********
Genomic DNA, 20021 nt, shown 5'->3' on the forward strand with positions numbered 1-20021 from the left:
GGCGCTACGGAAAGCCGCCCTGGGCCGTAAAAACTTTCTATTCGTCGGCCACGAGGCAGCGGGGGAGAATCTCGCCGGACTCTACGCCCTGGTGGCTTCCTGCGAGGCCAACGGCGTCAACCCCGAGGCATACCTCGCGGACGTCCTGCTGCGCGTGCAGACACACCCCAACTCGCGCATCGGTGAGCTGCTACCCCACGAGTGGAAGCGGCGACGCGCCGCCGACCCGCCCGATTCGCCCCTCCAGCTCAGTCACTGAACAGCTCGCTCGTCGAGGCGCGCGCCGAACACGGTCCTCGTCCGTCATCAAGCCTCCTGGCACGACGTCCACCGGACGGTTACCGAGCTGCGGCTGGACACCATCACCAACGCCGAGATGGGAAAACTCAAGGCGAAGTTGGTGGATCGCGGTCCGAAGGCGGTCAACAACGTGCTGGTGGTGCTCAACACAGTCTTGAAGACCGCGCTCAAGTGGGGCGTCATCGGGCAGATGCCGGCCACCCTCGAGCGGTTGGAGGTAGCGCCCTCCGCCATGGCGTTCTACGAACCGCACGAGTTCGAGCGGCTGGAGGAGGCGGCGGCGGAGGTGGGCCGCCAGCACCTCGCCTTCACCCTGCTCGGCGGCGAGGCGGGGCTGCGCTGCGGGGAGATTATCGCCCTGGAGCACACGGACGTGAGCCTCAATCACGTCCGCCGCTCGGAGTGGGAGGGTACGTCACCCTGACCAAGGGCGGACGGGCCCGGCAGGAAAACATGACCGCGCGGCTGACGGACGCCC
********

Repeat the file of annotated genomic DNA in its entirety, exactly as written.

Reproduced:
Genomic DNA, 20021 nt, shown 5'->3' on the forward strand with positions numbered 1-20021 from the left:
GGCGCTACGGAAAGCCGCCCTGGGCCGTAAAAACTTTCTATTCGTCGGCCACGAGGCAGCGGGGGAGAATCTCGCCGGACTCTACGCCCTGGTGGCTTCCTGCGAGGCCAACGGCGTCAACCCCGAGGCATACCTCGCGGACGTCCTGCTGCGCGTGCAGACACACCCCAACTCGCGCATCGGTGAGCTGCTACCCCACGAGTGGAAGCGGCGACGCGCCGCCGACCCGCCCGATTCGCCCCTCCAGCTCAGTCACTGAACAGCTCGCTCGTCGAGGCGCGCGCCGAACACGGTCCTCGTCCGTCATCAAGCCTCCTGGCACGACGTCCACCGGACGGTTACCGAGCTGCGGCTGGACACCATCACCAACGCCGAGATGGGAAAACTCAAGGCGAAGTTGGTGGATCGCGGTCCGAAGGCGGTCAACAACGTGCTGGTGGTGCTCAACACAGTCTTGAAGACCGCGCTCAAGTGGGGCGTCATCGGGCAGATGCCGGCCACCCTCGAGCGGTTGGAGGTAGCGCCCTCCGCCATGGCGTTCTACGAACCGCACGAGTTCGAGCGGCTGGAGGAGGCGGCGGCGGAGGTGGGCCGCCAGCACCTCGCCTTCACCCTGCTCGGCGGCGAGGCGGGGCTGCGCTGCGGGGAGATTATCGCCCTGGAGCACACGGACGTGAGCCTCAATCACGTCCGCCGCTCGGAGTGGGAGGGTACGTCACCCTGACCAAGGGCGGACGGGCCCGGCAGGAAAACATGACCGCGCGGCTGACGGACGCCC